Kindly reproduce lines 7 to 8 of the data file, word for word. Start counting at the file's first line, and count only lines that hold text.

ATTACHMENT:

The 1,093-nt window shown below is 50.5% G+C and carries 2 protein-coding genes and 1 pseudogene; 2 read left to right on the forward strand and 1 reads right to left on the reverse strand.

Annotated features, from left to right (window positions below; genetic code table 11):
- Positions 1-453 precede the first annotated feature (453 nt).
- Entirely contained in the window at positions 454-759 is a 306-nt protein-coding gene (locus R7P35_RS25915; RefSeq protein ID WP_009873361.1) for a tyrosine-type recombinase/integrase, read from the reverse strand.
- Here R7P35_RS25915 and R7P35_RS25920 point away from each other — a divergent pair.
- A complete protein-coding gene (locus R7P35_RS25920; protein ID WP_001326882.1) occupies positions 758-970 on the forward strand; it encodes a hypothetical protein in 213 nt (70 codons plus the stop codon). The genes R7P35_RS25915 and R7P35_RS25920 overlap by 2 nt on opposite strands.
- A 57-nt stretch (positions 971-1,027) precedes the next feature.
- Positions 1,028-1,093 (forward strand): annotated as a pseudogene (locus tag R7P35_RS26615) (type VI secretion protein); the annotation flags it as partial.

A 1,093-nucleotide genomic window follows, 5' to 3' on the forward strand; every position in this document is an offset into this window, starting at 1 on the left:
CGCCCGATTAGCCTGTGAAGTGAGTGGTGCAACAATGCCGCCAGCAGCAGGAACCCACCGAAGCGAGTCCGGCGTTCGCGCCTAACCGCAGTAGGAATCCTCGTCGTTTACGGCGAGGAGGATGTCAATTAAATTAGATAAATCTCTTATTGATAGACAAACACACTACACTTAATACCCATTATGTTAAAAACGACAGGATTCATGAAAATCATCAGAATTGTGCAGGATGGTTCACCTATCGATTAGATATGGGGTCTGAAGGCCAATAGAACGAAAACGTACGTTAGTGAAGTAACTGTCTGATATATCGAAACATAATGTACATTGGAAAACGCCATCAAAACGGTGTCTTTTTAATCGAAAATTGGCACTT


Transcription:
- A 57-nt stretch (positions 971-1,027) precedes the next feature.
- Positions 1,028-1,093 (forward strand): annotated as a pseudogene (locus tag R7P35_RS26615) (type VI secretion protein); the annotation flags it as partial.